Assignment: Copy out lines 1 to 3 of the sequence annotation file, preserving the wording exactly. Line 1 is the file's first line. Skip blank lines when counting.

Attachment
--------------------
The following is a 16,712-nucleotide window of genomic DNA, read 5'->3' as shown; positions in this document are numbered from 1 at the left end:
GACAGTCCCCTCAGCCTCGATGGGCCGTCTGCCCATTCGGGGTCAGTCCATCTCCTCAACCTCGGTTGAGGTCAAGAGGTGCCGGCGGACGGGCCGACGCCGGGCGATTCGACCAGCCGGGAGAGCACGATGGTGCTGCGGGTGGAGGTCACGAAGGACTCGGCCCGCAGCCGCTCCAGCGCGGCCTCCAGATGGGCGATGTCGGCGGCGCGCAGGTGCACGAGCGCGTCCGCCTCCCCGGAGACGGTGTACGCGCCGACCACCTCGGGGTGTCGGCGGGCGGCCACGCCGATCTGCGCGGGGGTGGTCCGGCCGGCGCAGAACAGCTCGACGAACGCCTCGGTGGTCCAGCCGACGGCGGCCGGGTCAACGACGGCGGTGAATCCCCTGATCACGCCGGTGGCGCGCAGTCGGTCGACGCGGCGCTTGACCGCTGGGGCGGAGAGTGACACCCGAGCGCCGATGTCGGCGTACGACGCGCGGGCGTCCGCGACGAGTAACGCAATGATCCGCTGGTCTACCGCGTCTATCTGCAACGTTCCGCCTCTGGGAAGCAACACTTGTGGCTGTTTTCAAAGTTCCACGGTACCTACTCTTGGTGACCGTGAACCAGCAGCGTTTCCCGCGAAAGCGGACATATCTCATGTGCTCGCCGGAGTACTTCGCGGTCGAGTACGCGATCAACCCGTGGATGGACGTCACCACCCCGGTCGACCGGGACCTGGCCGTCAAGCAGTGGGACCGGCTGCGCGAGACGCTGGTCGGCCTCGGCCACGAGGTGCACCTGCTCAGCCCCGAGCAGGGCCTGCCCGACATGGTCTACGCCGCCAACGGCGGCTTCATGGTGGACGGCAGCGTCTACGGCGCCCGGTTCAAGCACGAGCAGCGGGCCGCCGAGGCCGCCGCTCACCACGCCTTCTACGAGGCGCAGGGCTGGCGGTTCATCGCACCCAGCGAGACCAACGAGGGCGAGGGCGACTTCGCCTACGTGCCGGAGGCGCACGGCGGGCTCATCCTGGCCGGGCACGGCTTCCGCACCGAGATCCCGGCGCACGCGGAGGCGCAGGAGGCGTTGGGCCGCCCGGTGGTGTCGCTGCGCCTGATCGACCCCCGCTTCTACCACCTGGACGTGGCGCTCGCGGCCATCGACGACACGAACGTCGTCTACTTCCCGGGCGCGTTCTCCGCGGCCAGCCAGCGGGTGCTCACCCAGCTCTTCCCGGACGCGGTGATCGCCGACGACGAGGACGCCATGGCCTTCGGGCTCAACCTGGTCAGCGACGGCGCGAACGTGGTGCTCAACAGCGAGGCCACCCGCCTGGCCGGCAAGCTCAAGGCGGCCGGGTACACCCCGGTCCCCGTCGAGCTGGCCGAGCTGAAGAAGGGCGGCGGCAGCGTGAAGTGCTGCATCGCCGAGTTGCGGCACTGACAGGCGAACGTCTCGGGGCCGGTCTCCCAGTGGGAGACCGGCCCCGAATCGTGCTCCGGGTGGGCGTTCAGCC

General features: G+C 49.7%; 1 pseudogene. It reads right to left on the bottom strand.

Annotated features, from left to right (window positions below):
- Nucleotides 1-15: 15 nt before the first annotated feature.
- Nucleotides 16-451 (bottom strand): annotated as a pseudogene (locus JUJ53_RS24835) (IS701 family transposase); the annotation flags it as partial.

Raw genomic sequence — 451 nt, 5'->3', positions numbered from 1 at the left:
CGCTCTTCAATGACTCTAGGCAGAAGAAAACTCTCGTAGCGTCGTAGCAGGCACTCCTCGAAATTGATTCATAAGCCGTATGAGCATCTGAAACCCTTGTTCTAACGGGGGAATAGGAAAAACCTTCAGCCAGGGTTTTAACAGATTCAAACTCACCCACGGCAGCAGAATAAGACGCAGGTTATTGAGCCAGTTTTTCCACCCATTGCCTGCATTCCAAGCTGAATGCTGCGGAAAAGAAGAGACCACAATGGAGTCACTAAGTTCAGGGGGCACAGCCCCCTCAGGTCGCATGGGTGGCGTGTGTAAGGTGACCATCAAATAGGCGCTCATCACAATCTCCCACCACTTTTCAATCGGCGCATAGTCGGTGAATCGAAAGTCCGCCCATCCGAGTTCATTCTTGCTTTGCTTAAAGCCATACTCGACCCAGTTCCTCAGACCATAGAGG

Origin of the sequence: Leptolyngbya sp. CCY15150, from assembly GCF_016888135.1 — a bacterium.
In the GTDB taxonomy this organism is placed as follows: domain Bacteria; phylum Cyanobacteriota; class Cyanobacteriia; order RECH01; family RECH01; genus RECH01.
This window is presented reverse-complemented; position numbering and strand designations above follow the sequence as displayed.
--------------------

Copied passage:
The following is a 16,712-nucleotide window of genomic DNA, read 5'->3' as shown; positions in this document are numbered from 1 at the left end:
GACAGTCCCCTCAGCCTCGATGGGCCGTCTGCCCATTCGGGGTCAGTCCATCTCCTCAACCTCGGTTGAGGTCAAGAGGTGCCGGCGGACGGGCCGACGCCGGGCGATTCGACCAGCCGGGAGAGCACGATGGTGCTGCGGGTGGAGGTCACGAAGGACTCGGCCCGCAGCCGCTCCAGCGCGGCCTCCAGATGGGCGATGTCGGCGGCGCGCAGGTGCACGAGCGCGTCCGCCTCCCCGGAGACGGTGTACGCGCCGACCACCTCGGGGTGTCGGCGGGCGGCCACGCCGATCTGCGCGGGGGTGGTCCGGCCGGCGCAGAACAGCTCGACGAACGCCTCGGTGGTCCAGCCGACGGCGGCCGGGTCAACGACGGCGGTGAATCCCCTGATCACGCCGGTGGCGCGCAGTCGGTCGACGCGGCGCTTGACCGCTGGGGCGGAGAGTGACACCCGAGCGCCGATGTCGGCGTACGACGCGCGGGCGTCCGCGACGAGTAACGCAATGATCCGCTGGTCTACCGCGTCTATCTGCAACGTTCCGCCTCTGGGAAGCAACACTTGTGGCTGTTTTCAAAGTTCCACGGTACCTACTCTTGGTGACCGTGAACCAGCAGCGTTTCCCGCGAAAGCGGACATATCTCATGTGCTCGCCGGAGTACTTCGCGGTCGAGTACGCGATCAACCCGTGGATGGACGTCACCACCCCGGTCGACCGGGACCTGGCCGTCAAGCAGTGGGACCGGCTGCGCGAGACGCTGGTCGGCCTCGGCCACGAGGTGCACCTGCTCAGCCCCGAGCAGGGCCTGCCCGACATGGTCTACGCCGCCAACGGCGGCTTCATGGTGGACGGCAGCGTCTACGGCGCCCGGTTCAAGCACGAGCAGCGGGCCGCCGAGGCCGCCGCTCACCACGCCTTCTACGAGGCGCAGGGCTGGCGGTTCATCGCACCCAGCGAGACCAACGAGGGCGAGGGCGACTTCGCCTACGTGCCGGAGGCGCACGGCGGGCTCATCCTGGCCGGGCACGGCTTCCGCACCGAGATCCCGGCGCACGCGGAGGCGCAGGAGGCGTTGGGCCGCCCGGTGGTGTCGCTGCGCCTGATCGACCCCCGCTTCTACCACCTGGACGTGGCGCTCGCGGCCATCGACGACACGAACGTCGTCTACTTCCCGGGCGCGTTCTCCGCGGCCAGCCAGCGGGTGCTCACCCAGCTCTTCCCGGACGCGGTGATCGCCGACGACGAGGACGCCATGGCCTTCGGGCTCAACCTGGTCAGCGACGGCGCGAACGTGGTGCTCAACAGCGAGGCCACCCGCCTGGCCGGCAAGCTCAAGGCGGCCGGGTACACCCCGGTCCCCGTCGAGCTGGCCGAGCTGAAGAAGGGCGGCGGCAGCGTGAAGTGCTGCATCGCCGAGTTGCGGCACTGACAGGCGAACGTCTCGGGGCCGGTCTCCCAGTGGGAGACCGGCCCCGAATCGTGCTCCGGGTGGGCGTTCAGCC

General features: G+C 49.7%; 1 pseudogene. It reads right to left on the bottom strand.